With the great boom of cryptocurrencies, how to get them and consequently, mining, is becoming more and more popular. For this reason, there are many who launch themselves to mine cryptos, yes, with great prior knowledge of how it works and without using any computer.
Everyone who knows how cryptocurrency mining works agrees on one thing: you cannot mine on a laptop.
Large companies are jumping on the bandwagon of this novelty and some, like Intel, recently announced the first blockchain accelerator chip, which it claims is 1,000 times faster than the gaming graphics cards used for this task.
The act of mining cryptocurrency best left to desktops or purpose built mining rigs. In the following article we will find out why and what impact it can have if you decide to embark on an adventure with your laptop.
It is not profitable
One of the main reasons not to use laptops for mining is the simple fact that laptop GPUs are typically weaker and more expensive than their desktop variants.
Although there are great graphics cards, it will take several months to see anything like a return on investment in most cases.
For example, a laptop equipped with an RTX 3080 Ti will cost between $3,000 and $3,500. If it performs as well as its similar desktop version, you can expect it to earn $2 a day, $60 a month, or $720 a year depending on the current Ethereum network difficulty.
We are talking about up to 5 years to recover the investment and taking into account that these devices have a shorter useful life, at that rate, your laptop probably does not have enough capacity (not including electricity costs).
Laptops are not made for mining
This is related to the previous paragraphs. This isn’t just a manufacturer recommendation, but the way laptops are designed makes it a dire idea.
First of all, the physical space. Desktop PCs, especially mid-tower and full-tower PCs, have plenty of room inside for components to breathe. And that space is essential. Cryptocurrency mining is a computationally-intensive activity that can put the entire GPU to work.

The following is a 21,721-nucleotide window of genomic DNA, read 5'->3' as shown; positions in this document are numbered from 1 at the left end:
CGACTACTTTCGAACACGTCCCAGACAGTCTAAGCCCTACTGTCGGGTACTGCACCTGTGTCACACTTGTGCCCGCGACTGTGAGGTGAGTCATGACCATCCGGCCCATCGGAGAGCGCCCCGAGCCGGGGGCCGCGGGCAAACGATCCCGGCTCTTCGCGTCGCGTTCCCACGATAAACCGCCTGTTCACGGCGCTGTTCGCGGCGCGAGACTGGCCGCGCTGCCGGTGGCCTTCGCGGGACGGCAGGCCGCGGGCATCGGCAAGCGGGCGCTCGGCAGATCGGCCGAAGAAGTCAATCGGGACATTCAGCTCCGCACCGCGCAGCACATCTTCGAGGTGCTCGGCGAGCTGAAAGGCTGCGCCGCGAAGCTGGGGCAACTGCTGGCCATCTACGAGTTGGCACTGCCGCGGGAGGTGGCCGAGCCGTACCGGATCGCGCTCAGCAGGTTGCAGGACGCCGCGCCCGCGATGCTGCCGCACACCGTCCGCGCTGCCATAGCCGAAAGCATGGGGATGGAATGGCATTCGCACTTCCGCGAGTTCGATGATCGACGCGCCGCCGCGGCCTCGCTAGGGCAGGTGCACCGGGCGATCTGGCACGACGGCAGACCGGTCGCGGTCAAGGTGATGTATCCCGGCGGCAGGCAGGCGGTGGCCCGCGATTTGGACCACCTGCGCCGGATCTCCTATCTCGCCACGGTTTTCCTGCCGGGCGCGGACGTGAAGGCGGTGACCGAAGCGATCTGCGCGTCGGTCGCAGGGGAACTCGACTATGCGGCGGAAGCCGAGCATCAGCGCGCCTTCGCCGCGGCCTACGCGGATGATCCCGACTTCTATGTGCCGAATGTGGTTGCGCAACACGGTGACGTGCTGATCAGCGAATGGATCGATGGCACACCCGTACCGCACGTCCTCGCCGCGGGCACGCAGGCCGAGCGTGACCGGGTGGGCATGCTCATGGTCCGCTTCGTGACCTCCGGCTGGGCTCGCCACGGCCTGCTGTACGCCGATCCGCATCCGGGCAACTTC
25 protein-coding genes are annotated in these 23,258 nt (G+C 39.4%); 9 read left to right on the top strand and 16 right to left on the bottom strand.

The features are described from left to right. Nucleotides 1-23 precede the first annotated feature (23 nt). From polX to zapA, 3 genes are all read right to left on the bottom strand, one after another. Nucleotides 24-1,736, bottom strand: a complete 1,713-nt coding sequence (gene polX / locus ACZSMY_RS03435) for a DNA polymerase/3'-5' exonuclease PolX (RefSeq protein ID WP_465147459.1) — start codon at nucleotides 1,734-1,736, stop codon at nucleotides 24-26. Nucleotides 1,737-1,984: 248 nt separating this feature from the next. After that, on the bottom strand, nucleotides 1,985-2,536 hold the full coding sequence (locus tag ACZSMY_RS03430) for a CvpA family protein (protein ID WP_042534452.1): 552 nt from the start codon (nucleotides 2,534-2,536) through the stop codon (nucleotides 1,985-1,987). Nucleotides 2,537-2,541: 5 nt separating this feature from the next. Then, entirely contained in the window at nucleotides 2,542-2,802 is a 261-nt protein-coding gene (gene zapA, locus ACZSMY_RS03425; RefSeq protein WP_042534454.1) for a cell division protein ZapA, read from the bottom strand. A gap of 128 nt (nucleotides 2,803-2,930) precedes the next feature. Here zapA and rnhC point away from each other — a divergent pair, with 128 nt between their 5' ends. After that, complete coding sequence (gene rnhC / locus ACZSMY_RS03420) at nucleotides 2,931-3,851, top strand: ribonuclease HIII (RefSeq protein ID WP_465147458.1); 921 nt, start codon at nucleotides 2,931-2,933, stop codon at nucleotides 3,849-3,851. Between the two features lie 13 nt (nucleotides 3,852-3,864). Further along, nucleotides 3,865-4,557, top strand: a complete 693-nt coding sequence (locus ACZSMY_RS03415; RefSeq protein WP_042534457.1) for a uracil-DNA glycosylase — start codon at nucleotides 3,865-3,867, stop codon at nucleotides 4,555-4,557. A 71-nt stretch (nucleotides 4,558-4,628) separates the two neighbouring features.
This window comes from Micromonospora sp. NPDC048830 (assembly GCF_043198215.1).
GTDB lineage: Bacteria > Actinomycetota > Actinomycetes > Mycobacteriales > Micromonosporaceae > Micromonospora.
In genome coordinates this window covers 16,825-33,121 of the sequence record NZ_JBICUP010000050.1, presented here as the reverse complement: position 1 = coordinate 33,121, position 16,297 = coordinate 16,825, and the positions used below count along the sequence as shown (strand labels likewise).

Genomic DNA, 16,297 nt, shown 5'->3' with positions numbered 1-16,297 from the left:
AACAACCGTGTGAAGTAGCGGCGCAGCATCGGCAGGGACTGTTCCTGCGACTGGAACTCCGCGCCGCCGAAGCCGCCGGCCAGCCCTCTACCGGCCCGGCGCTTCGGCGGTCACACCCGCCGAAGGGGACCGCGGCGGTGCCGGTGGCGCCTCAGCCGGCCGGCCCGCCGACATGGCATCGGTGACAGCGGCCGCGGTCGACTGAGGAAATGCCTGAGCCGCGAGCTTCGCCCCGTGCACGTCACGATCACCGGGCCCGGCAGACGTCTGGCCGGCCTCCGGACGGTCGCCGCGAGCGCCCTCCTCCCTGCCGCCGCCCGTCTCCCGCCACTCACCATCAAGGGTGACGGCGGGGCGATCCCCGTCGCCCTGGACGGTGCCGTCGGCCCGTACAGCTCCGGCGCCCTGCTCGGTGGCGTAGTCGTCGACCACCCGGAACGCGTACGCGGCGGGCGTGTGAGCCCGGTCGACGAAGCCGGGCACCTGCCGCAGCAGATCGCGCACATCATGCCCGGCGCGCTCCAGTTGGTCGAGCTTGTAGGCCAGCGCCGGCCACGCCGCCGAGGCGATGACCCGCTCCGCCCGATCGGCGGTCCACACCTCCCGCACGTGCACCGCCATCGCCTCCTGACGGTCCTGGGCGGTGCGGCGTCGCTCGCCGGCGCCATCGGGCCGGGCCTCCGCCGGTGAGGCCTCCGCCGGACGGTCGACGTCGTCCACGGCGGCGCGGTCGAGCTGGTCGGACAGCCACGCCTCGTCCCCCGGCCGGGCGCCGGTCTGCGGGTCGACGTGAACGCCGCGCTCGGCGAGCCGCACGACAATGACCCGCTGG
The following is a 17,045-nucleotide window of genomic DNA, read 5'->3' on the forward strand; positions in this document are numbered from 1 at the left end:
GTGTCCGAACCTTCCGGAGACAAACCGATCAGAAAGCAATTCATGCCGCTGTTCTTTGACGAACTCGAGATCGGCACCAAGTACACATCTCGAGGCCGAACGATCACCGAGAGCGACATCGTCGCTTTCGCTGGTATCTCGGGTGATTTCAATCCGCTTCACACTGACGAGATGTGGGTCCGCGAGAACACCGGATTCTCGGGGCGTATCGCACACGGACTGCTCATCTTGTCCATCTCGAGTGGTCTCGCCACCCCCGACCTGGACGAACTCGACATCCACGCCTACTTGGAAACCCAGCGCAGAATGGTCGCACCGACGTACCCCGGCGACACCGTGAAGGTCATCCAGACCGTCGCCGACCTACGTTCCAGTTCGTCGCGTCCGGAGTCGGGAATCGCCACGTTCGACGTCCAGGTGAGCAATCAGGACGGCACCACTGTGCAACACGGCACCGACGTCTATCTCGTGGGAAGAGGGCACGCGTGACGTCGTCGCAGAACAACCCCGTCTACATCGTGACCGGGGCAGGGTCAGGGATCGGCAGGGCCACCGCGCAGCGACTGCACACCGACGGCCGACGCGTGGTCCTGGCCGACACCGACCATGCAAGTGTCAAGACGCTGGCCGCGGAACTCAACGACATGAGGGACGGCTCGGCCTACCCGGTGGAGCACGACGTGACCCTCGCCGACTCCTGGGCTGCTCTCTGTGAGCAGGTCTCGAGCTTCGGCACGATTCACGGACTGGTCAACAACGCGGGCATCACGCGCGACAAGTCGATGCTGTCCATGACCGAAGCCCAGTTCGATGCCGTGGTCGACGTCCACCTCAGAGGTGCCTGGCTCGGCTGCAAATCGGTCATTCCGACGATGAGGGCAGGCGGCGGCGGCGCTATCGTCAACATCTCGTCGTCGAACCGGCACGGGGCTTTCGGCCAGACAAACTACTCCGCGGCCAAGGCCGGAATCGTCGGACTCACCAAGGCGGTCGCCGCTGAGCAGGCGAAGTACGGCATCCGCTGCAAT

Desktop GPUs are equipped with active cooling by means of fans or water coolingwhich can help dissipate the heat they give off.
Laptops have it too, it’s true, but they’re not equipped to handle the kind of heat mining might generate. Not only can you damage your GPU in the long run, but you can also wear out the tiny fans (so forget about 5-year payback, it’s not even 2-year lifespan).
The waste it generates
If we already loop the loop, we find ourselves with the problem of electronic waste. And it is that, the most laptops used for mining they usually have a single destination: a landfill, where they become electronic waste.
Once a GPU goes bad from mining, in most cases, there is no way to bring it back to life, which means it has to be thrown away. You can also damage other components, which can range in severity from repairable to outright dead.
Taking all this into account, it seems more than logical that if you want to carry out this task, you should replace your laptop and leave it for other less destructive matters.
George is Digismak’s reported cum editor with 13 years of experience in Journalism